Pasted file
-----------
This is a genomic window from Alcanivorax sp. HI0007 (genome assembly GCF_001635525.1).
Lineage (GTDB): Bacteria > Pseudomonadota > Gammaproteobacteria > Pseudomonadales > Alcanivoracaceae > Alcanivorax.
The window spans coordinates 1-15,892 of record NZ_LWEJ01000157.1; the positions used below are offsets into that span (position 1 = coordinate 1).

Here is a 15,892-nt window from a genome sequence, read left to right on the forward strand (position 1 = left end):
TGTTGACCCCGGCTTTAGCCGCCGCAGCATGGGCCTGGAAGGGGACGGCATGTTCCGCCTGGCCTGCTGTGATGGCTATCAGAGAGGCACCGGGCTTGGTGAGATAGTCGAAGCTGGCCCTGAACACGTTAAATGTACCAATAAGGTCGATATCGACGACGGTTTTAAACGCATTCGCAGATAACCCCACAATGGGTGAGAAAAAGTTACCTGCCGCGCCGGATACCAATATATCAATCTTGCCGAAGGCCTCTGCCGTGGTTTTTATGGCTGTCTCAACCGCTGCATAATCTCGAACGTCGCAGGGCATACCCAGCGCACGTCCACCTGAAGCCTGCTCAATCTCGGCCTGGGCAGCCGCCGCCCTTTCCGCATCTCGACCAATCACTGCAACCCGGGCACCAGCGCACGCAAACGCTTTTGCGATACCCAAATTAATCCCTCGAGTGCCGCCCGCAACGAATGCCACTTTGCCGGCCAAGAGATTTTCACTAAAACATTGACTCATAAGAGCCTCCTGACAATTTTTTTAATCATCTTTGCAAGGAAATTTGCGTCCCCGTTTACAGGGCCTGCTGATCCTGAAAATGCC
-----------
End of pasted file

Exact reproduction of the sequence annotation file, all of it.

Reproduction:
This is a genomic window from Alcanivorax sp. HI0007 (genome assembly GCF_001635525.1).
Lineage (GTDB): Bacteria > Pseudomonadota > Gammaproteobacteria > Pseudomonadales > Alcanivoracaceae > Alcanivorax.
The window spans coordinates 1-15,892 of record NZ_LWEJ01000157.1; the positions used below are offsets into that span (position 1 = coordinate 1).

Here is a 15,892-nt window from a genome sequence, read left to right on the forward strand (position 1 = left end):
TGTTGACCCCGGCTTTAGCCGCCGCAGCATGGGCCTGGAAGGGGACGGCATGTTCCGCCTGGCCTGCTGTGATGGCTATCAGAGAGGCACCGGGCTTGGTGAGATAGTCGAAGCTGGCCCTGAACACGTTAAATGTACCAATAAGGTCGATATCGACGACGGTTTTAAACGCATTCGCAGATAACCCCACAATGGGTGAGAAAAAGTTACCTGCCGCGCCGGATACCAATATATCAATCTTGCCGAAGGCCTCTGCCGTGGTTTTTATGGCTGTCTCAACCGCTGCATAATCTCGAACGTCGCAGGGCATACCCAGCGCACGTCCACCTGAAGCCTGCTCAATCTCGGCCTGGGCAGCCGCCGCCCTTTCCGCATCTCGACCAATCACTGCAACCCGGGCACCAGCGCACGCAAACGCTTTTGCGATACCCAAATTAATCCCTCGAGTGCCGCCCGCAACGAATGCCACTTTGCCGGCCAAGAGATTTTCACTAAAACATTGACTCATAAGAGCCTCCTGACAATTTTTTTAATCATCTTTGCAAGGAAATTTGCGTCCCCGTTTACAGGGCCTGCTGATCCTGAAAATGCC